childbirth -- the child survived. Moore later remarried.
With a solid repertoire of ragtime dance tunes, Moore was no doubt popular
in the Tidewater towns and countryside near his home, playing fish fries,
dances, schools, and house parties. His
"Barbershop Rag" testifies to both his fine playing and
his profession. Audiences would have also appreciated his harder blues,
like "Midnight Blues." There were minstrel number, like
"Tillie Lee"and novelty songs like "Ragtime Millionaire,"
which was derived from two 1900 songs by black composer and entertainer
Irving Jones. Contemporaries recalled his ability on guitar less than
his skill at playing fiddle and piano. But songs like Old Country
Rock demonstrate Moore to be a superb guitarist.
Despite the remoteness of the region Moore is clearly influenced by rag
guitarists like Floridian Blind
Blake, from whom he patterned "Old Country Rock"
on Blake's "West Coast Blues." Technically speaking, Moore's
style places him fully within the picking tradition of the Carolina-Georgia
ragtime performers, for in "Raggin' the Blues" a brief
four-bar break uses a staple progression of Carolina and Georgia rags.
As in "Barbershop Rag," Moore employs his unique picking
trademark -- the rapid succession of three ascending notes effected on
different strings, by the thumb, followed by the first and second fingers.
Soon after World War II, because of declining health, Moore moved to Warrenton,
Virginia, to live with his son Winston. He died there of a heart attack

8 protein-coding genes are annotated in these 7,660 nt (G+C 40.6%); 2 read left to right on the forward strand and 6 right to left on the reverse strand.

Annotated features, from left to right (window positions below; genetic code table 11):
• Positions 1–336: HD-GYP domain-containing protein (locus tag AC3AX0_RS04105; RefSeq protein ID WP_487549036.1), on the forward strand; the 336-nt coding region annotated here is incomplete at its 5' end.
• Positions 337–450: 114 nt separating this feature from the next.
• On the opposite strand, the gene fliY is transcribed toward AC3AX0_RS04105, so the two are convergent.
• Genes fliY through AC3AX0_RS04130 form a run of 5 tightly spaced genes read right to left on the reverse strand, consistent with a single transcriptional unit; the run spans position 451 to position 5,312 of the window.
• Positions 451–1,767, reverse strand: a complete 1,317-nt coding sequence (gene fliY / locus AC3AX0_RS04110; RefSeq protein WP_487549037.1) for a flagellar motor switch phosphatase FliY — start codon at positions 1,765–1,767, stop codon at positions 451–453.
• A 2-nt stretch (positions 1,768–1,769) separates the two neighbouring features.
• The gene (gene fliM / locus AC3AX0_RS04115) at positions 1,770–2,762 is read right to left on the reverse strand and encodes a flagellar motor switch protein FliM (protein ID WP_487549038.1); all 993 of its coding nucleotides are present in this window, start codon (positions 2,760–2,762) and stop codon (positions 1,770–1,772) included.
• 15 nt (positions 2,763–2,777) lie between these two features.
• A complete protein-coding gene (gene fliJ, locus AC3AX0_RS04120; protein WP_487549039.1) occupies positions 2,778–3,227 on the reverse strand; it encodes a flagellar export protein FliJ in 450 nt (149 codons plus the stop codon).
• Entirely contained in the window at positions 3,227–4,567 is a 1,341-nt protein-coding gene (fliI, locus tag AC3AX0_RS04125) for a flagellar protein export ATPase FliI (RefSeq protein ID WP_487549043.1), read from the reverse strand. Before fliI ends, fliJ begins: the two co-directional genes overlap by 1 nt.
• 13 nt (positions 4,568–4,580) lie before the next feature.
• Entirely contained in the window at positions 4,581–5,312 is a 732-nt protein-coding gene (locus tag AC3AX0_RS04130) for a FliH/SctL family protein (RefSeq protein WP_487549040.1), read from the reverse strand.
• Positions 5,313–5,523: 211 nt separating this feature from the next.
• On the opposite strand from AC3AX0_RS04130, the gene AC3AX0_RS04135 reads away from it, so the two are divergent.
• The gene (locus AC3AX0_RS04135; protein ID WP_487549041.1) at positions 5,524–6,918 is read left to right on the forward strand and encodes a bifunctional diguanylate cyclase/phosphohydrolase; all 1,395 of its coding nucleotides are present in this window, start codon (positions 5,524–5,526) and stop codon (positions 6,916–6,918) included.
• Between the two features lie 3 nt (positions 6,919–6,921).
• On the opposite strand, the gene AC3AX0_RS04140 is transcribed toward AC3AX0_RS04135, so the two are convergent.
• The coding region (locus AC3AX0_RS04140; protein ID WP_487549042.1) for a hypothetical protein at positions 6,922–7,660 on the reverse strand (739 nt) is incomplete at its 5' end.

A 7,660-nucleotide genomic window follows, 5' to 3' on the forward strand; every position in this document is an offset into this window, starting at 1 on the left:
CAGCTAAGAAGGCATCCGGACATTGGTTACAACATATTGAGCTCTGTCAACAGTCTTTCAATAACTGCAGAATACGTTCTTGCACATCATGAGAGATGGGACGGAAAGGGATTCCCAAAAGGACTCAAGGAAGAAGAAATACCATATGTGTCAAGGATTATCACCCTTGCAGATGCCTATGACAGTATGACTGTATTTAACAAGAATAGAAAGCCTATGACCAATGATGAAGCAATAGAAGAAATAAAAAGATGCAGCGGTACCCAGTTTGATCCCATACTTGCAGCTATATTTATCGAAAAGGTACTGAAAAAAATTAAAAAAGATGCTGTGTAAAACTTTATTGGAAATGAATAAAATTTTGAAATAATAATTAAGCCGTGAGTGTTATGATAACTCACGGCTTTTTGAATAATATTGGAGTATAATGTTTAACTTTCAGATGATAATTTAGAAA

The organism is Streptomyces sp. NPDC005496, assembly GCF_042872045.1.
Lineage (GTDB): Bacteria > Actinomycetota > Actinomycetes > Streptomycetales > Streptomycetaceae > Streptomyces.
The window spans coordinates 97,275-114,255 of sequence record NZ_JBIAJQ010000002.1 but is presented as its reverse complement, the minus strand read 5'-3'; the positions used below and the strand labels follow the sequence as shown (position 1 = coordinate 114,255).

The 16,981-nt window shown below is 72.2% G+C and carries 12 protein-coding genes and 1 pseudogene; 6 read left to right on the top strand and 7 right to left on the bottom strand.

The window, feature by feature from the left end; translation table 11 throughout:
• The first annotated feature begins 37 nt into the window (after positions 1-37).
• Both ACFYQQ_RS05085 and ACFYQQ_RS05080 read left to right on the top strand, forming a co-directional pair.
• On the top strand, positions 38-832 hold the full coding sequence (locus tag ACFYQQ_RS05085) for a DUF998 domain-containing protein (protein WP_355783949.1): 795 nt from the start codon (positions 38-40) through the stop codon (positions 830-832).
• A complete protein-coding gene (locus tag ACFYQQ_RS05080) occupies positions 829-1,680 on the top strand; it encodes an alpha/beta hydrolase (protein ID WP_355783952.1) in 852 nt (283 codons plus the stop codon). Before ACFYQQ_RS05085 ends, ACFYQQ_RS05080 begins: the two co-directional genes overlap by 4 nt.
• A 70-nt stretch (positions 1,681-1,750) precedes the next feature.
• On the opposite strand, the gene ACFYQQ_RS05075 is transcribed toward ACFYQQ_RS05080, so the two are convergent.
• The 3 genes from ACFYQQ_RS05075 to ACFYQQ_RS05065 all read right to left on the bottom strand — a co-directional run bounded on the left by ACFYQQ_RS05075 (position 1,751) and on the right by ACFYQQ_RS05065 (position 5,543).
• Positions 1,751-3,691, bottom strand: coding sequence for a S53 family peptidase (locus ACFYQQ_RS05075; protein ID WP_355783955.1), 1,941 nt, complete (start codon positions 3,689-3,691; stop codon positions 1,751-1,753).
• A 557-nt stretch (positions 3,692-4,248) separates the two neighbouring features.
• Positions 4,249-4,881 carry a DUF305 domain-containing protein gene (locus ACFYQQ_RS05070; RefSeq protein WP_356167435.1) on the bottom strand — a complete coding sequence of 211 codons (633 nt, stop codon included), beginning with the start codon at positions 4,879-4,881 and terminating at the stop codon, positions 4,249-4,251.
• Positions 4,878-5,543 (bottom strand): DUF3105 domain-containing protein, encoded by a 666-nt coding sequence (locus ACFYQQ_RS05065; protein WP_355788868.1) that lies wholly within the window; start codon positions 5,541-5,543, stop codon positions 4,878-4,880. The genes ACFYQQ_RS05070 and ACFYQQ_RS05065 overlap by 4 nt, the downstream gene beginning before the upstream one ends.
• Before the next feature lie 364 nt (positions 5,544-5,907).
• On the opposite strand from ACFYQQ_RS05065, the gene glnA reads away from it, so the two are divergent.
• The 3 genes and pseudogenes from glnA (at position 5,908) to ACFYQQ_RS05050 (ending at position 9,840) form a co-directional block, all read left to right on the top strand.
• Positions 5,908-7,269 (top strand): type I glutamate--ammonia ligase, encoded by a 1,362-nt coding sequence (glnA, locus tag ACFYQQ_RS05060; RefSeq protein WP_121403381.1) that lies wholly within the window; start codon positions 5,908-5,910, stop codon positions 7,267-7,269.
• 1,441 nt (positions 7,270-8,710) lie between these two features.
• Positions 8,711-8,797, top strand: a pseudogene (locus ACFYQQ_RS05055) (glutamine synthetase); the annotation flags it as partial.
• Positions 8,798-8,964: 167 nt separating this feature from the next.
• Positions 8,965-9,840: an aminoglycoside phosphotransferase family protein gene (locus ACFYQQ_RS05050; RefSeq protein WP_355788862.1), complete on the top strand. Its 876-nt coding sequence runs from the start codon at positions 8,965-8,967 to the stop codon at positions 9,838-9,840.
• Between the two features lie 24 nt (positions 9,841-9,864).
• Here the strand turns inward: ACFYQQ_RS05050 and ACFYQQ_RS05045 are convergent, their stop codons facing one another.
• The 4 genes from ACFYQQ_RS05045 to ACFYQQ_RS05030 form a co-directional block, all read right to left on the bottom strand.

on November 22, 1951, and is buried in Sherwood Cemetery.
text is taken liberally (if not liabally) from a number of sources, namely:
of Virginia's Virginia
Roots Music project brochure
Folklife Program website
The James River
Blues Society's "Old Dominion Songsters" brochure
Bruce Bastin's Red
Document Records' liner notes for Ragtime
Kip Lornell's book Virginia's
Blues, Country, & Gospel Records 1902-1943
William "Bill" Moore came to record for the now-defunct Paramount
is unclear, but in January of 1928, Moore traveled to Chicago, IL, to record
sixteen sides for Paramount's infamous "race records" series.
Of those sixteen songs only eight were released, on four 78 rpm records.
The other eight have never been found.
The first coupling, "Barbershop Rag" and "Tillie
Lee," was advertised in the Chicago
Defender on May 5, 1928; the third coupling was first advertised
there on July 28, but the company must have thought carefully before releasing
"Old Country Rock" and its B-side "Raggin' Dem
Blues," brilliant though they are, for they were first advertised
in the Defender on June 8, 1929 -- some eighteen months after they
had been recorded. Their release as by "William Moore" as opposed